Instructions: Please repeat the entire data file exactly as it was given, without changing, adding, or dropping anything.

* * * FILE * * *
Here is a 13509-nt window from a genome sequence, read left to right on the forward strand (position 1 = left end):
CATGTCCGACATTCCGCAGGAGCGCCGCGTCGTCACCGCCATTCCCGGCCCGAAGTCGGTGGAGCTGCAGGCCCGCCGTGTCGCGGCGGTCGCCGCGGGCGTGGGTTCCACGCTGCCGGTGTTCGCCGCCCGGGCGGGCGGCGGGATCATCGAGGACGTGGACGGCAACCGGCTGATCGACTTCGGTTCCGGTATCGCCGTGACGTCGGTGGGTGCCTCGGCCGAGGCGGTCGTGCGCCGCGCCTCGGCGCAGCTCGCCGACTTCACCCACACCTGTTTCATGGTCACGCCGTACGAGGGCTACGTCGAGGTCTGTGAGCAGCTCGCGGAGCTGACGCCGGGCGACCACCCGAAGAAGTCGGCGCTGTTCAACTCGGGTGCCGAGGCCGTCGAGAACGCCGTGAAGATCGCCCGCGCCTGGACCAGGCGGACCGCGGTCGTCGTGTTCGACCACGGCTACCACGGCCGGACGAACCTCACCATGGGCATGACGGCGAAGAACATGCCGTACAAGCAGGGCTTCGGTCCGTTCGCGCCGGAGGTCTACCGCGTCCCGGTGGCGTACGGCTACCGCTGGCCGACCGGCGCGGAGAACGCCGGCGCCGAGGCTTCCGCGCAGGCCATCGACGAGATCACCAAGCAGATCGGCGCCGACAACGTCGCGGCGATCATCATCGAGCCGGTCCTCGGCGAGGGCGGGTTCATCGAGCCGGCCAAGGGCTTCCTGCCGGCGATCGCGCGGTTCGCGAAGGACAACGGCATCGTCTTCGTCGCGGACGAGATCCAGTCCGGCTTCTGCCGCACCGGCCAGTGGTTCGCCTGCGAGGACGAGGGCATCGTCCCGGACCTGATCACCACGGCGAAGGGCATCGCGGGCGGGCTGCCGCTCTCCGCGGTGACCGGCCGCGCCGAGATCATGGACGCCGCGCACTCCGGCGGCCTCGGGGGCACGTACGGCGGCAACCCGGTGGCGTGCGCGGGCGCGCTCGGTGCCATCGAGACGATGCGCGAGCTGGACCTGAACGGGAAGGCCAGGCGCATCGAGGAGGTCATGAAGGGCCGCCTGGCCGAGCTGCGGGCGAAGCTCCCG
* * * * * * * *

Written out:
Here is a 13509-nt window from a genome sequence, read left to right on the forward strand (position 1 = left end):
CATGTCCGACATTCCGCAGGAGCGCCGCGTCGTCACCGCCATTCCCGGCCCGAAGTCGGTGGAGCTGCAGGCCCGCCGTGTCGCGGCGGTCGCCGCGGGCGTGGGTTCCACGCTGCCGGTGTTCGCCGCCCGGGCGGGCGGCGGGATCATCGAGGACGTGGACGGCAACCGGCTGATCGACTTCGGTTCCGGTATCGCCGTGACGTCGGTGGGTGCCTCGGCCGAGGCGGTCGTGCGCCGCGCCTCGGCGCAGCTCGCCGACTTCACCCACACCTGTTTCATGGTCACGCCGTACGAGGGCTACGTCGAGGTCTGTGAGCAGCTCGCGGAGCTGACGCCGGGCGACCACCCGAAGAAGTCGGCGCTGTTCAACTCGGGTGCCGAGGCCGTCGAGAACGCCGTGAAGATCGCCCGCGCCTGGACCAGGCGGACCGCGGTCGTCGTGTTCGACCACGGCTACCACGGCCGGACGAACCTCACCATGGGCATGACGGCGAAGAACATGCCGTACAAGCAGGGCTTCGGTCCGTTCGCGCCGGAGGTCTACCGCGTCCCGGTGGCGTACGGCTACCGCTGGCCGACCGGCGCGGAGAACGCCGGCGCCGAGGCTTCCGCGCAGGCCATCGACGAGATCACCAAGCAGATCGGCGCCGACAACGTCGCGGCGATCATCATCGAGCCGGTCCTCGGCGAGGGCGGGTTCATCGAGCCGGCCAAGGGCTTCCTGCCGGCGATCGCGCGGTTCGCGAAGGACAACGGCATCGTCTTCGTCGCGGACGAGATCCAGTCCGGCTTCTGCCGCACCGGCCAGTGGTTCGCCTGCGAGGACGAGGGCATCGTCCCGGACCTGATCACCACGGCGAAGGGCATCGCGGGCGGGCTGCCGCTCTCCGCGGTGACCGGCCGCGCCGAGATCATGGACGCCGCGCACTCCGGCGGCCTCGGGGGCACGTACGGCGGCAACCCGGTGGCGTGCGCGGGCGCGCTCGGTGCCATCGAGACGATGCGCGAGCTGGACCTGAACGGGAAGGCCAGGCGCATCGAGGAGGTCATGAAGGGCCGCCTGGCCGAGCTGCGGGCGAAGCTCCCG